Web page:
By Andreas Yilma Citizen’s News
NAUGATUCK — The Naugatuck Ecumenical Food Bank is seeing more people coming to its doorsteps for their daily operations compared to earlier this year and a busier holiday season than last year.
Food bank President Marty-Lee Fenton Food and a dozen volunteers eagerly packed bags with food, including turkeys, breads, eggs and vegetables, on Tuesday before Thanksgiving for dozens of people who lined up outside the food bank on Spring Street.
Fenton said her organization handed out holiday baskets to more than 200 people at the Naugatuck Event Center on Monday. The group had extra turkeys which it gave out on Tuesday as well.
Food bank members have seen a small increase in people showing up for food from the start of the year until now, Fenton said.
The organization served 425 people in the February compared to 625 people in October according to its statistics.
“We have 95 new families so far this year as of the end of October,” Fenton said.
This holiday season has seen more people come out for food compared to the previous year.
“This last holiday, we had more (people) this year than we had last year,” said Gerhard Roland, vice president of the food bank.
The food bank is currently getting an average of about 40 to 65 families at the end of the month. Last year, the highest the group received was about 36, Roland said.
Roland said the increase in people can be attributed to food assistance programs coming to an end.
Connecticut Food Share began eight drive through emergency food distribution sites statewide in April 2020 and has closed at the end of October according to reports.
Roland, who has been with the group for at least a decade, expects an increase of people for the club’s normal operations as it heads into the Christmas season.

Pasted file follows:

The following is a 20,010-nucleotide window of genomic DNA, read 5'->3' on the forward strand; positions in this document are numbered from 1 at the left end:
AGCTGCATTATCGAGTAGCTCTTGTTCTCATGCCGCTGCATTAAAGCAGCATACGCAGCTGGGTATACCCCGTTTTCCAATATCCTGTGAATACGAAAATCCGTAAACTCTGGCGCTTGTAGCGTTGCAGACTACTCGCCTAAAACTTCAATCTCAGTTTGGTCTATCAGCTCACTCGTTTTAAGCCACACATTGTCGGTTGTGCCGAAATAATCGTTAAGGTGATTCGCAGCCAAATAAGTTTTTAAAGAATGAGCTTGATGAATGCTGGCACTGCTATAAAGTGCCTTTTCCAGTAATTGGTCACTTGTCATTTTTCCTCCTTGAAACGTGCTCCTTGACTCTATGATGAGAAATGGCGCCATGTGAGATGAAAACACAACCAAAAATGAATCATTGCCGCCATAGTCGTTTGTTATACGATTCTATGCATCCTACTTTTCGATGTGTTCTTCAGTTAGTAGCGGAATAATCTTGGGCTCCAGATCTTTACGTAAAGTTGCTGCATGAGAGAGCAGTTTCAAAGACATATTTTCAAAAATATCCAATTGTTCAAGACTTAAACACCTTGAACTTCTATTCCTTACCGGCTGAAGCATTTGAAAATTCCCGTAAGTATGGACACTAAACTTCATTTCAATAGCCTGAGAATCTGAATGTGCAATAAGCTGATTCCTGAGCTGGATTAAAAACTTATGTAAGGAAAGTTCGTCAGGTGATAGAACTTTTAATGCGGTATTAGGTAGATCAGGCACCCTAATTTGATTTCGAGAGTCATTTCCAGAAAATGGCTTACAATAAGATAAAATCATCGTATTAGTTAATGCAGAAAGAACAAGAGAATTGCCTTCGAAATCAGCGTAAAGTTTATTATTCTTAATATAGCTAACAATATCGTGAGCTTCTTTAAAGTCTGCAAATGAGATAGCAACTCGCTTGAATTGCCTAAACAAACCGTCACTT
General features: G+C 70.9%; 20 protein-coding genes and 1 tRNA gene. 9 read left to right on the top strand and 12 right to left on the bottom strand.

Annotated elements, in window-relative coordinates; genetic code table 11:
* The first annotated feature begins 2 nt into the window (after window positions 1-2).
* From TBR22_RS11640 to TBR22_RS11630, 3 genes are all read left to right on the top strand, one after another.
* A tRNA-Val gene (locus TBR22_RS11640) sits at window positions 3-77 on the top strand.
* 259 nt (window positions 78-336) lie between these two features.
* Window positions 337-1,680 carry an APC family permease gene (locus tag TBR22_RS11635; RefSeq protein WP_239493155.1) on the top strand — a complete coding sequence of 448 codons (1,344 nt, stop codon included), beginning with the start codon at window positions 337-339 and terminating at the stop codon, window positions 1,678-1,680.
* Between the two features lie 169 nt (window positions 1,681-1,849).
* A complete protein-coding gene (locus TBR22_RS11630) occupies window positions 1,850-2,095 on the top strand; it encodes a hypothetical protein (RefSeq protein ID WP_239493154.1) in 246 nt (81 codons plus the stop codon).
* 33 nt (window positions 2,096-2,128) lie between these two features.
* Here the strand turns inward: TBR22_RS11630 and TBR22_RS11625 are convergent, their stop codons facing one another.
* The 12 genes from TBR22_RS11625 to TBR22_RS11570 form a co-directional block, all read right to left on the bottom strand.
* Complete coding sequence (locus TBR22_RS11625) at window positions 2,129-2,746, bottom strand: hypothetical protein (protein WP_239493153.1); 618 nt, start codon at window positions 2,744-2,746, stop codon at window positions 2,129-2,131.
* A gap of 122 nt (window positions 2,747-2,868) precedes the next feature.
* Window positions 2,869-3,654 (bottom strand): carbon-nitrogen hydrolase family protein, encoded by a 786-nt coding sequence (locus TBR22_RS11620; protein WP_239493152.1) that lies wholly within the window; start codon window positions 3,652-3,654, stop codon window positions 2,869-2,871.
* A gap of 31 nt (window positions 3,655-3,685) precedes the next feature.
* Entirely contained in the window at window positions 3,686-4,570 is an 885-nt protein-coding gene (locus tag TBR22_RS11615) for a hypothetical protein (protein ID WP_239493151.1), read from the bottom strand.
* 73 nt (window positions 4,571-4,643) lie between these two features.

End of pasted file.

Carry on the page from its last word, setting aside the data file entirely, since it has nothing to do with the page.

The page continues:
Despite some grocery stores and restaurants experiencing some food shortages, the food bank hasn’t had the same fate and is doing well in its inventory.
“Our food inventory has been wonderful because everybody in the community has just been unbelievably generous,” Fenton said.
The food bank was told it was going to have problems getting cranberry sauce. However Our Lady of Fatima Roman Catholic Church out of Waterbury donated 550 cans of cranberry sauce.
About 11 local churches donated food, including St. Vincent Ferrer Church of Naugatuck that donated canned fruit. People have also donated food and money as well, according to Fenton.
The Wallingford Food Bank, Target out of Ansonia, the Big Y out of Naugatuck are some other organizations which donate food weekly to the borough group according to Roland.
“We’re extremely appreciative of everything that everybody does for us,” said Fenton, 80, who has been with the organization for 21 years. “Very appreciative. We’re here to help people.”
Paul Ruccio, who has been with club for more than two years, said the community has been very supportive with donations and volunteering.
“It’s been much appreciated. We’ve been fortunate in that respect,” Ruccio said. “We expect that we’re going to need to rely on their support even more so in the coming months because of other outlets stopping their giveaways. We will be here for the community and all the residents in the town.”